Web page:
Long-Term Toxicities of Selective Estrogen-Receptor Modulators and Antiaromatase Agents
May 01, 2003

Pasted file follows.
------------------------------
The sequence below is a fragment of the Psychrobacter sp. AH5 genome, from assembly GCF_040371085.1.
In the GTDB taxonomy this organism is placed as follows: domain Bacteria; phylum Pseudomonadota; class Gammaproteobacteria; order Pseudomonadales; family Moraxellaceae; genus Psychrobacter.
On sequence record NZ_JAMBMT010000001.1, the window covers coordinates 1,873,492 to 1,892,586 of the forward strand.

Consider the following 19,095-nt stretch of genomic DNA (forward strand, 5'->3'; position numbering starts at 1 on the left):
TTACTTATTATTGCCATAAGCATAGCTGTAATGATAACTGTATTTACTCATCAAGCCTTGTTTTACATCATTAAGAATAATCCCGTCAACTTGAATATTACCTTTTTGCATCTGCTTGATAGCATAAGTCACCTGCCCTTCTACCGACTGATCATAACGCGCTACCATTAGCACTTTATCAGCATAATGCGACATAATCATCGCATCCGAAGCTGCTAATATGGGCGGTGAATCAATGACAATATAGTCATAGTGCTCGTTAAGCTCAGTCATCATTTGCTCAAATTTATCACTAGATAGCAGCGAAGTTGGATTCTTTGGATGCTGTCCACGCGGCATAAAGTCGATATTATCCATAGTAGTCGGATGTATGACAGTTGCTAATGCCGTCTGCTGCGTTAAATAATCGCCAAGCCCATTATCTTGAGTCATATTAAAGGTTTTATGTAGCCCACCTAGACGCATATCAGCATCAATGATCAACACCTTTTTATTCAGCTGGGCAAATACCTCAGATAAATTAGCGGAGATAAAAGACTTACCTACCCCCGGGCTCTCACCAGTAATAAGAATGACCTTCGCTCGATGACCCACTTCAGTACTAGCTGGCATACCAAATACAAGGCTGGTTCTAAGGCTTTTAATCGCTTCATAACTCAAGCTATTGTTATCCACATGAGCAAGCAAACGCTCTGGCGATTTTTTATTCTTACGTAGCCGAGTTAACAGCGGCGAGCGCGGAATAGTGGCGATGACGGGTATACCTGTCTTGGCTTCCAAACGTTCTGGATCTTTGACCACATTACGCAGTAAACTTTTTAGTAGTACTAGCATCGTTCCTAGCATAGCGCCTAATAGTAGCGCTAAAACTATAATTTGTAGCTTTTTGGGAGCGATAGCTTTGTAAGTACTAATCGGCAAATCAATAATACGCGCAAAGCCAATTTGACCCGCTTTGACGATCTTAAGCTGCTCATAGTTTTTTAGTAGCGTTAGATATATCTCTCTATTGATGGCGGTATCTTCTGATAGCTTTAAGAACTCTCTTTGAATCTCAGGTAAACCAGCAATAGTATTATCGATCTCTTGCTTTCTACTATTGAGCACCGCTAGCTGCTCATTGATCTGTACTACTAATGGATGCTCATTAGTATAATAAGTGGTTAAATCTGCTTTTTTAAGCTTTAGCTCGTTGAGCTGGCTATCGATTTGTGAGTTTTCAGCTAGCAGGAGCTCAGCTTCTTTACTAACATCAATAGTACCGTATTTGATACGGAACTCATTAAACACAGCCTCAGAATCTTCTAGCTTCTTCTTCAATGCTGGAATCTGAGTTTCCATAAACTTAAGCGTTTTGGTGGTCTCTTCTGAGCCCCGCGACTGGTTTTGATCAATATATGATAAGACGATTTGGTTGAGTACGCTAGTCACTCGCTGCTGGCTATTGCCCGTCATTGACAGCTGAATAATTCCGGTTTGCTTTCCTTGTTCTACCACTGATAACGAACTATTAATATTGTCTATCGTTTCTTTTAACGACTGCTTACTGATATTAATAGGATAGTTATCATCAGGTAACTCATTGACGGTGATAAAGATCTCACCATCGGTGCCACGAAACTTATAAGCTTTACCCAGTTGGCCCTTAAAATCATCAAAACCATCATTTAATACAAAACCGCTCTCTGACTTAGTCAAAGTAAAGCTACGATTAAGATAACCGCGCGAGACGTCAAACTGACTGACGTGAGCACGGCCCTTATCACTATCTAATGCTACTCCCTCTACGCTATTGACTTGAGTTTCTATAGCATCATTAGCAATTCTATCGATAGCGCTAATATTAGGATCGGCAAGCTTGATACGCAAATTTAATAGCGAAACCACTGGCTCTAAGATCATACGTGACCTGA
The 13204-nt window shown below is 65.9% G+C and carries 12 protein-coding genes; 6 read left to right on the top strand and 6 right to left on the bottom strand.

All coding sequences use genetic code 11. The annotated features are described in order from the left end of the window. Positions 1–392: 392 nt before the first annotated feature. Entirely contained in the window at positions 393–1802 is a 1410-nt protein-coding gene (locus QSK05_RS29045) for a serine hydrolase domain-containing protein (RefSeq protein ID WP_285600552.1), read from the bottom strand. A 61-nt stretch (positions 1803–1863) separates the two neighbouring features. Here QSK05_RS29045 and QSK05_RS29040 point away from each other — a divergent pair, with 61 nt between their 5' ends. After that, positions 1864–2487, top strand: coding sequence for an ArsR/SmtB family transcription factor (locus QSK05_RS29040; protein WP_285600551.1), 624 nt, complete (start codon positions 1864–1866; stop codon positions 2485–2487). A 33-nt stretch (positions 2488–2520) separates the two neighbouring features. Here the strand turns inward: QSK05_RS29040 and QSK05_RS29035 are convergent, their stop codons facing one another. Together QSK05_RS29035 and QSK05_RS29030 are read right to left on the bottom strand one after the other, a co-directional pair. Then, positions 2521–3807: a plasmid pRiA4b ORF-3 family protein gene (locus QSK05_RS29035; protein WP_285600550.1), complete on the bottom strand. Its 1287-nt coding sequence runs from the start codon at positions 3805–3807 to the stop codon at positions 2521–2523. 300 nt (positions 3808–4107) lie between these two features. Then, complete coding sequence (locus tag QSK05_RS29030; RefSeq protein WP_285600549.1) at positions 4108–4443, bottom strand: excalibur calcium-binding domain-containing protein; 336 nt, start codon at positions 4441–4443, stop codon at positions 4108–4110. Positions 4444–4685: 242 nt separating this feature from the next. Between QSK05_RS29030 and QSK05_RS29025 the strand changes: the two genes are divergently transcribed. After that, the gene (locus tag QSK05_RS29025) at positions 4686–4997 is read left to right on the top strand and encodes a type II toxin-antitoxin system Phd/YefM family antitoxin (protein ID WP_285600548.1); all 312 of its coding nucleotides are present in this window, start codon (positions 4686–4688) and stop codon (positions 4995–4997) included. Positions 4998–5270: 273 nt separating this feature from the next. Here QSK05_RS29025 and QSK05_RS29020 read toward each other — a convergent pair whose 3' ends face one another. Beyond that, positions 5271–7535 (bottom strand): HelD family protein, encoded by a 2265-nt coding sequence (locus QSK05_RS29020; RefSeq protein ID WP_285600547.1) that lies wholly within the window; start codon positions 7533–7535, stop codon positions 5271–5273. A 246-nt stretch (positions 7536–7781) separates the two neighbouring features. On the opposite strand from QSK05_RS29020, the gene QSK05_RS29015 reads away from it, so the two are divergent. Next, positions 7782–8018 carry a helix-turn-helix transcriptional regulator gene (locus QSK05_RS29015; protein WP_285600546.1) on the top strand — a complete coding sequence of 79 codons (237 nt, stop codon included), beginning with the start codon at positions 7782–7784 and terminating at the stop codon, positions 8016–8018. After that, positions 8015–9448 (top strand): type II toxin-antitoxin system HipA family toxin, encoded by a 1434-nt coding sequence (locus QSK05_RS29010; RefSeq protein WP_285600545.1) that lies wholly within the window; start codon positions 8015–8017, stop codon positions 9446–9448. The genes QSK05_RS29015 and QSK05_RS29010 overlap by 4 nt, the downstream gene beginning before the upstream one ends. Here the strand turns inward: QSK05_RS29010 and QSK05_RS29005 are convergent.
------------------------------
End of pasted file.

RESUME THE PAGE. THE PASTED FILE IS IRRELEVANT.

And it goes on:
Published literature indicates that the selective estrogen-receptormodulators (SERMs) tamoxifen and raloxifene (Evista) have favorableeffects on bone density, lipid profiles, and the incidence of secondbreast cancers, and unfavorable effects on the incidence of venousthrombosis and hot flushes. Tamoxifen increases the risk of endometrialcancer, but raloxifene does not. The effects of SERMs on sexualfunction and cognition are unclear. Because the selective antiaromataseagents are relatively new, the long-term effects of these agentson normal tissues are less well established. It appears that the nonsteroidalagents (anastrozole [Arimidex], letrozole [Femara]) and steroidal(exemestane [Aromasin]) antiaromatase agents may have differenteffects on normal tissues. Preliminary data demonstrate that anastrozoleincreases the risk of arthralgias and produces a decrease in bonedensity. In contrast, exemestane appears to favorably affect bonedensity and lipid profile, similar to tamoxifen and raloxifene. Theincidence of contralateral breast cancer is decreased in women onadjuvant anastrozole, but data for the other antiaromatase agents arenot yet available. Hot flushes have been reported with the use ofselective aromatase inhibitors, but their incidence seems to be comparableto what is reported with SERMs. Antiaromatase agents do notappear to cause venous thrombosis. More information about the effectsof the antiaromatase agents on normal tissue will become available asdata from ongoing adjuvant and chemoprevention trials are reported.Clinically, we should be conscious of the differences between antiaromataseagents and SERMs and their impact on women’s health.